Think back to the information technology available in 1988: No smartphones. No tablets. No texting. No social media. No WiFi. No wireless Internet access.
The Internet, for those who knew about and had access to it, was a text-based collection of random and largely unsearchable information. The few who used email probably had an AOL or CompuServe address. The best PC-based database program was dBase III; the best spreadsheet was Lotus 1-2-3. PC users were facing the question of whether or not Windows was here to stay.
Now imagine that you are required, by law, to operate your business relying only upon the technology that was available in 1988. If you are a company writing auto insurance in California, that is precisely the situation that you face. Auto insurers in California are required, by law, to base the prices of their insurance policies using 1988 technology.
Everybody understands that different drivers reflect different risks of loss. Insurers use statistics to evaluate the likelihood that a driver will have an accident. Overall we accept this system of pricing, not because it is perfect, but because it is the fairest way available to set prices.
Insurers do whatever they can to obtain information that contributes to this analysis. In California, however, the law requires insurers to use 1988 technology to do this analysis.
In 1988 California voters approved Proposition 103, a law dictating what information an auto insurance company must use to set its rates. It required that rates be set based upon a driver’s driving safety record (i.e., his or her record at the DMV), the number of miles driven annually, the number of years of driving experience, and other factors that the Insurance Commissioner decides to let the insurers use.
The key to this system is that these factors must be used "in decreasing order of importance." This means that no matter what factors may be allowed by the Insurance Commissioner, none of those factors may influence rates more than the first three -- DMV record, miles driven, and years of experience. In 1988 this may have made sense. But 26 years later there are a host of technological tools available that would allow insurers to set rates far more accurately and far more fairly.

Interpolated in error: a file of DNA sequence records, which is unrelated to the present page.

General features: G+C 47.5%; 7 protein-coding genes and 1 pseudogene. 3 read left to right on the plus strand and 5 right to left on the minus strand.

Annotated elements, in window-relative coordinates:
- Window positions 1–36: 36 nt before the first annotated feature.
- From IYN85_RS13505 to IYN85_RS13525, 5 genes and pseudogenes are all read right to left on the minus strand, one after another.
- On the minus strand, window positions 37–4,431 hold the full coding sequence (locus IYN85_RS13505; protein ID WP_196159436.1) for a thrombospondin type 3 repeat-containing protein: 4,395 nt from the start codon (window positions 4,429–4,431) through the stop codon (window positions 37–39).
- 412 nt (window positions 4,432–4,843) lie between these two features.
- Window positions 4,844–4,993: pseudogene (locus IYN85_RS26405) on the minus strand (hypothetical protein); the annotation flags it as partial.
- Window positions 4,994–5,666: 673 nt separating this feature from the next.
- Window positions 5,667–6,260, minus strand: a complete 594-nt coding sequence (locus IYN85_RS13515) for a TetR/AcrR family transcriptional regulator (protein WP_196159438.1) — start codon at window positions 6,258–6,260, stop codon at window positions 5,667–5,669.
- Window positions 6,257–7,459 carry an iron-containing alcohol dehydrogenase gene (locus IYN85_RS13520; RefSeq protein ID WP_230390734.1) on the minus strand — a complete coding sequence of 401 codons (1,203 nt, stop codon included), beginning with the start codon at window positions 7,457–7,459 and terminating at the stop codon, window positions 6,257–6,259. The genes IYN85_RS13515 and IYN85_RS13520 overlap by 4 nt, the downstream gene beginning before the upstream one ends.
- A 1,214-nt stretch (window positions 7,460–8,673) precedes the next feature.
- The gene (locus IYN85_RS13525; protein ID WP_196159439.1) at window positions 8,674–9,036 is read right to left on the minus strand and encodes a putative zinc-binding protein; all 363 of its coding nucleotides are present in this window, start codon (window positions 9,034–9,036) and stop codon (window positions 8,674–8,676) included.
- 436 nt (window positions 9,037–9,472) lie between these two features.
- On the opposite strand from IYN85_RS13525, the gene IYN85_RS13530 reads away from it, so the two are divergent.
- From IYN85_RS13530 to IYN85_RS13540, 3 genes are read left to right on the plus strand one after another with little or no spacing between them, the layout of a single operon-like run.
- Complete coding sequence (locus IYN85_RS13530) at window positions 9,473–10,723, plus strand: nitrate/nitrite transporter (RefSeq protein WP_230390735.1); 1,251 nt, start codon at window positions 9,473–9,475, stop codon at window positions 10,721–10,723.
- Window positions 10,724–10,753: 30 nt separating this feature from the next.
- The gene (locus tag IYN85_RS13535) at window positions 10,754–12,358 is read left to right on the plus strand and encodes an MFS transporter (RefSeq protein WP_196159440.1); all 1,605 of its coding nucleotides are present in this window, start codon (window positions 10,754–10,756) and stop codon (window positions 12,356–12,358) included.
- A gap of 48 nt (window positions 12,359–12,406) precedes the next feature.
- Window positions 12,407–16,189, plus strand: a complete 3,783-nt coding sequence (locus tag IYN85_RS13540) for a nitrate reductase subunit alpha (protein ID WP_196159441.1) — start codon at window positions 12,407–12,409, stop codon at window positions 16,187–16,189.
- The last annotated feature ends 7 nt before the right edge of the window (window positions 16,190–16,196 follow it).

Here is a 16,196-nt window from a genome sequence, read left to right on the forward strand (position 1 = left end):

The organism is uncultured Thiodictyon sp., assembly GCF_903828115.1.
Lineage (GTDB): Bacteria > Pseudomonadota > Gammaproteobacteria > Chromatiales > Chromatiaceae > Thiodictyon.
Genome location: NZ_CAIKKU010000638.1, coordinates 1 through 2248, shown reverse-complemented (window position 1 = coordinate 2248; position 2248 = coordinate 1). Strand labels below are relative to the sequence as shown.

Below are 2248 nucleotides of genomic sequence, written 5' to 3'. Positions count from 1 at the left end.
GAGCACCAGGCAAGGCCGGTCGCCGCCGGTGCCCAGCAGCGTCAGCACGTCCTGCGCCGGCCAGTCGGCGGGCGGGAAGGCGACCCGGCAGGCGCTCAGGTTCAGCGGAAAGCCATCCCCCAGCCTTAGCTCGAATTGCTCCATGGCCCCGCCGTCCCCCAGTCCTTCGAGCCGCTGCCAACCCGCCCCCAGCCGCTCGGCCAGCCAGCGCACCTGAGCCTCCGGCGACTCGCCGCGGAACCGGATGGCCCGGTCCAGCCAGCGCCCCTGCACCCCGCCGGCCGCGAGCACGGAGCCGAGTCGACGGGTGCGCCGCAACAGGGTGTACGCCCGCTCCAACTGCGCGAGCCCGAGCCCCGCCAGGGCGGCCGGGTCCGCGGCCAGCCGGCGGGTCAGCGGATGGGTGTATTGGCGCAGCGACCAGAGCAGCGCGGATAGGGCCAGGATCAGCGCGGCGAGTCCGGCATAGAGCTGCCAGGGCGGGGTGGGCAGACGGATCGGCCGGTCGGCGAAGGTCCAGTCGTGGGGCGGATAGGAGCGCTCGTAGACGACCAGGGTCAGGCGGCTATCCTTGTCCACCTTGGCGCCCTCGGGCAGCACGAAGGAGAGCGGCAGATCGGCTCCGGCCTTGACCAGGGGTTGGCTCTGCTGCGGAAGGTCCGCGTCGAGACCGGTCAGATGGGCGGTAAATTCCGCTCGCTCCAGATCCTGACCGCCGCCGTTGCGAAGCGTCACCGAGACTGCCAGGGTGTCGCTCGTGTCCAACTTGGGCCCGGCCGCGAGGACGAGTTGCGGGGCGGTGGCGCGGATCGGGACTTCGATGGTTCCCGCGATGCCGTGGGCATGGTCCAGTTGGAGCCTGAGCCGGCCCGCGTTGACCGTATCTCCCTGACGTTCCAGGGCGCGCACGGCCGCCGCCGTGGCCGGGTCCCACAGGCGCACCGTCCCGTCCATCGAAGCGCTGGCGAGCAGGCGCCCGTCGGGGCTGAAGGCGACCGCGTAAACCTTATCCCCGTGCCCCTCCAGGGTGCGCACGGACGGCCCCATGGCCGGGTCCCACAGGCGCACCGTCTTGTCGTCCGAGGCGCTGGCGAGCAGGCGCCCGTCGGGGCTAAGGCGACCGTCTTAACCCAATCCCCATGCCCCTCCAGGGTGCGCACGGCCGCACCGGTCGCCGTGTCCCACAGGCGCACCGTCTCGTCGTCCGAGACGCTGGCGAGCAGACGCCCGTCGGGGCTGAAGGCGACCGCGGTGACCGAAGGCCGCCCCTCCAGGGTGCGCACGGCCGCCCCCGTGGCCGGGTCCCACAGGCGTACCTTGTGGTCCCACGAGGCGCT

For example, with current technology it would be simple for a driver to install an application on his or her smartphone, or in the computer system of the car, that would give precise data about that driver’s actual driving practices. A few weeks of data showing how fast a person drove, whether he or she was prone to rapid acceleration or frantic braking, and whether the driver primarily drove through busy city streets or empty country roads would tell far more about a driver than does a DMV record. Technology-based recording of actual miles driven would be far more accurate than the estimates currently employed by most insurers. In California, however, these systems would be illegal and are not available.
Privacy considerations may require a law saying that drivers should not be compelled to use such data-gathering technology, but in California the technology is not permitted even if a driver wants to use it. If this technology were permitted, the drivers who were confident enough in their driving skills could sign up for such monitoring voluntarily, and they would surely be rewarded for doing so through lower insurance rates. California doesn’t allow this. The California law says that rates must be set based upon the technology available in 1988, no matter what the driver wants.
This problem will only get worse as technology advances. There are already cars on the road equipped with technology that will apply the brakes and stop the car, thus preventing an accident even if the driver does nothing. Surely a driver who purchases a car with this technology should get less expensive insurance, but this cannot happen in California. Since the technology was not available in 1988, insurers in California are prohibited from giving discounts to drivers whose cars have this safety feature.
And self-driving cars -- autonomous vehicles -- are right around the corner. What sense does it make to require by law that the most important factor in setting insurance prices is the driver safety record if the "driver" is really just a passenger in an autonomous vehicle?
The effect of Prop 103 is that insurers in California are required to set insurance prices using only the technology that was available in 1988. To make matters worse, Prop 103 severely limited the power of the Legislature to make changes to the law. The only way that the current law could be significantly changed is with another ballot measure.
For the foreseeable future, therefore, auto insurance companies must set prices using only 1988 technology.
Bill Gausewitz is a partner in the firm of Michelman and Robinson, LLP. He is a member of the firm's Regulatory and Administrative group. View Full Bio